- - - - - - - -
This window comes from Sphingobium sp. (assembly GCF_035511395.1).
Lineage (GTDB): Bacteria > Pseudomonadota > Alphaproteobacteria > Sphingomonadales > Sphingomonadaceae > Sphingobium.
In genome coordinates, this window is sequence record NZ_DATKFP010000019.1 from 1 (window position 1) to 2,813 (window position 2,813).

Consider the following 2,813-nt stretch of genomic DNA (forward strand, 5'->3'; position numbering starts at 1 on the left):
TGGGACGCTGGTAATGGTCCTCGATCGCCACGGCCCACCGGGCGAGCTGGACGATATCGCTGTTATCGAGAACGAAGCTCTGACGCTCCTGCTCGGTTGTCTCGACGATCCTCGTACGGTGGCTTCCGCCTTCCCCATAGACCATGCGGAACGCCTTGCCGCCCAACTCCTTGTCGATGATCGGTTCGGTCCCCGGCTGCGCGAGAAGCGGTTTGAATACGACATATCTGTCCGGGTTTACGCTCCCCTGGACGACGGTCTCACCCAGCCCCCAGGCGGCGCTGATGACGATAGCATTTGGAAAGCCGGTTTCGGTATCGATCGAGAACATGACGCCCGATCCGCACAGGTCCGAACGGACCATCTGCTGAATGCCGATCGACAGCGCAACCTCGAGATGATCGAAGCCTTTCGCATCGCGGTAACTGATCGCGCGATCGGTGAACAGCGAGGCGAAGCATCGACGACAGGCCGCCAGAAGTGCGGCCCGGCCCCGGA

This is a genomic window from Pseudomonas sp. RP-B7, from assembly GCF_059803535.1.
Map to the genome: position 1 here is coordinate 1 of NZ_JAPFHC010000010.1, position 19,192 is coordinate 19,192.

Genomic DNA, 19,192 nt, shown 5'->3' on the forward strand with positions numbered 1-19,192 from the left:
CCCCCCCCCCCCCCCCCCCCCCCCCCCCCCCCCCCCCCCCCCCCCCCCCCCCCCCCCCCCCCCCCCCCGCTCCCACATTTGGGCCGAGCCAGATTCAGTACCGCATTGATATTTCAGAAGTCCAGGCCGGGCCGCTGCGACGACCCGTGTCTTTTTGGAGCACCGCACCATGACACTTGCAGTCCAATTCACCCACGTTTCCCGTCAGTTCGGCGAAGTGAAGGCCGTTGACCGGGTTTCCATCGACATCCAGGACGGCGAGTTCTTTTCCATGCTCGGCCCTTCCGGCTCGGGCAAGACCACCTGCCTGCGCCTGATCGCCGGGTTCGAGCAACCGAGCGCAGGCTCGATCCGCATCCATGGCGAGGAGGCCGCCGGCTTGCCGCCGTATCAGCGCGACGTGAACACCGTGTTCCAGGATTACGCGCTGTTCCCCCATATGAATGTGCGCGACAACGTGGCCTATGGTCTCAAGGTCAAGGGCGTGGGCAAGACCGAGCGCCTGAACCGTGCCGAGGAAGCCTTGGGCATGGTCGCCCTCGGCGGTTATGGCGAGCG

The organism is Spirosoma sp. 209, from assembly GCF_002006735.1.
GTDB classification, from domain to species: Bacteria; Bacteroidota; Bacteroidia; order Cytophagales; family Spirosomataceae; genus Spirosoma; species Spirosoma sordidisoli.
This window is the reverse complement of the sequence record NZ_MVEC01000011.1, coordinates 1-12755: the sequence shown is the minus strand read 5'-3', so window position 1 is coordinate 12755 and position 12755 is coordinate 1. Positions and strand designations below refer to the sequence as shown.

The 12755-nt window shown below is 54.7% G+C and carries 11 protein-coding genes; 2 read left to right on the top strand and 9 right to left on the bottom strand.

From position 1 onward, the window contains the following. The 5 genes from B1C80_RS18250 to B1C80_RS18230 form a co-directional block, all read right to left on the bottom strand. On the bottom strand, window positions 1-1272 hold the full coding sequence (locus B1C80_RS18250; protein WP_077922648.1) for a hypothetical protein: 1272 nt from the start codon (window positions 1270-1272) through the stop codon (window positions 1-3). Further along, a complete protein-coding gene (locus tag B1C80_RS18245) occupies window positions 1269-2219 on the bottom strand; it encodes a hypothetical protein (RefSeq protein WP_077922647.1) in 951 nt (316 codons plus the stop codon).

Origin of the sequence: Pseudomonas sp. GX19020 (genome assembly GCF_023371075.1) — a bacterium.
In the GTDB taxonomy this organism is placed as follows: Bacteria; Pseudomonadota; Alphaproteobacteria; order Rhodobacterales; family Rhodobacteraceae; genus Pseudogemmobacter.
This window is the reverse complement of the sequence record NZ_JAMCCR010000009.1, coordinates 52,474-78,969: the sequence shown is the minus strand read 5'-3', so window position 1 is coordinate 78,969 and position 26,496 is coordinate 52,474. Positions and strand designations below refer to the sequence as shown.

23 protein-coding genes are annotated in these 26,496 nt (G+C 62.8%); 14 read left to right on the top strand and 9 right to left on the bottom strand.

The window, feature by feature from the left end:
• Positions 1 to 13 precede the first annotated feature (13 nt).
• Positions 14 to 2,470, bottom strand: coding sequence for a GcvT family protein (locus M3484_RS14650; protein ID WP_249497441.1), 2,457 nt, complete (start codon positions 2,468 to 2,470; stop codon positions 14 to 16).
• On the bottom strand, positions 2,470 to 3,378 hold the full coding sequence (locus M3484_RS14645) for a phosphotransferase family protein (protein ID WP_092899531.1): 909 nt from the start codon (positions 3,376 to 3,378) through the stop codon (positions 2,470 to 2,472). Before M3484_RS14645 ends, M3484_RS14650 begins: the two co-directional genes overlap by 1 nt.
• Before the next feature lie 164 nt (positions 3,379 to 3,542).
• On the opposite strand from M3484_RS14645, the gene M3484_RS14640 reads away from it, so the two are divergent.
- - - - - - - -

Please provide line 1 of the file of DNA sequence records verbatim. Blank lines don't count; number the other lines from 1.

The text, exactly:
This window comes from Sphingobium sp. (assembly GCF_035511395.1).